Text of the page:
I don't think anyone had ever talked back to him. He was stunned enough to lose his solemn look, shrug, and say, "When you've died."


I burst into tears and had to be dragged from the church. I did not get a donut. And it turns out, going to church on that Wednesday is not in anyway a replacement for that Sunday's service. You have to go again.

Much to my dismay, my mother informed me that night that being old enough to receive ashes also meant I was old enough to give something up. It's okay, though. I found a way around it.

"Sara," my mother said to me a week later, staring down at a teacher's note I had brought home to her and looking Not Happy. "Your teacher says you haven't turned in homework this week."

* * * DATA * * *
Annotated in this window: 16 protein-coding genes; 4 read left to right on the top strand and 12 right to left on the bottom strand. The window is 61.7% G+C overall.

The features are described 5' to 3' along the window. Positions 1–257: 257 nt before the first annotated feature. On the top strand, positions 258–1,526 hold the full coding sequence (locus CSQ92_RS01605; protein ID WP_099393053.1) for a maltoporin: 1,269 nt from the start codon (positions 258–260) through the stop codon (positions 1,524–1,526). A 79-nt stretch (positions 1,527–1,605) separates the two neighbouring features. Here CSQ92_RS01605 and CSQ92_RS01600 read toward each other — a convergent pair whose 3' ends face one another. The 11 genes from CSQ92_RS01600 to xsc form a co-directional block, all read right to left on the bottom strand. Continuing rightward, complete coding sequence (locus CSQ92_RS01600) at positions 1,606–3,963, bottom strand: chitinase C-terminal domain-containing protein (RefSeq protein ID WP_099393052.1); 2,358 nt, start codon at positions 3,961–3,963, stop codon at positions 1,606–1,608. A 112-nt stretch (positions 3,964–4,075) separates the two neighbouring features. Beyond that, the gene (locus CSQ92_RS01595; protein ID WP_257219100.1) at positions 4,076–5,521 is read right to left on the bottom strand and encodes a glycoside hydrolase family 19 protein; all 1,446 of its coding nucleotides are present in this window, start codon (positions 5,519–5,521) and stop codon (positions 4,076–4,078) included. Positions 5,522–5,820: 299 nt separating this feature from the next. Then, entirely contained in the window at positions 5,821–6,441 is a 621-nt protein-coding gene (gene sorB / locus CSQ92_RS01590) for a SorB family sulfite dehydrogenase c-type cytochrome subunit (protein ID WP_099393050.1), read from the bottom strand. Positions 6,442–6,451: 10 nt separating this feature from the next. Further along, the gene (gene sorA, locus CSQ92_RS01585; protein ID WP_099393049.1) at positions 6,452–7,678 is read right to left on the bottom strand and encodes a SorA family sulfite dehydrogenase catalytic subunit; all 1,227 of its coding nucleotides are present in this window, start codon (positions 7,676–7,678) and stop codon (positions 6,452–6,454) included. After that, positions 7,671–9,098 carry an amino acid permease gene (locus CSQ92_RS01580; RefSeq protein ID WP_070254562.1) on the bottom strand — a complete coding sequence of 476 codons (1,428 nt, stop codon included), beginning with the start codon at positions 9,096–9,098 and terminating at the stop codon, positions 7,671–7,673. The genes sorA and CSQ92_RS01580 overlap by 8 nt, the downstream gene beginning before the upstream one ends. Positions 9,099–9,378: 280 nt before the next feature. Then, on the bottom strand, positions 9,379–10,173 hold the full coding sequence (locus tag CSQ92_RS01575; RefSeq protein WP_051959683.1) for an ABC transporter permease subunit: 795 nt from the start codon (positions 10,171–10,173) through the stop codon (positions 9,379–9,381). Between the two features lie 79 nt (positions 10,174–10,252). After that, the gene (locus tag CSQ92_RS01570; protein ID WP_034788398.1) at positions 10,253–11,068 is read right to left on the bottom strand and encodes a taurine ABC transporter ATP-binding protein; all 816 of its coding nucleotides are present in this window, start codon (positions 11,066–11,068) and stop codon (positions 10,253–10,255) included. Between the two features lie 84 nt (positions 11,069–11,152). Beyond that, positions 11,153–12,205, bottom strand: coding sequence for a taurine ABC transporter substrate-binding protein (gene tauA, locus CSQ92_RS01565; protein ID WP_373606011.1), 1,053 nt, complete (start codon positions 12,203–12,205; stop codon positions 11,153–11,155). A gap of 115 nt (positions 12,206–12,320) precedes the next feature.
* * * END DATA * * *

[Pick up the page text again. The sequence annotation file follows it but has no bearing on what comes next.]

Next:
"Yeah," I said. I was not concerned about the Not Happy look. I was eating Doritos, and was therefore distracted.

"Why?" she asked.

"I gave it up for Lent."

Turns out, this is also not allowed. She made me give up Doritos instead. And again, no donut that Sunday.

So when Victoria informed me that she is wisely and maturely using Lent, a time she does not usually celebrate as she is not Catholic, to break herself of some bad habits, and give up swearing, I told her I was giving up Lent.

You know what I'm not giving up? Donuts. I'm going to go talk Casey into buying some right now.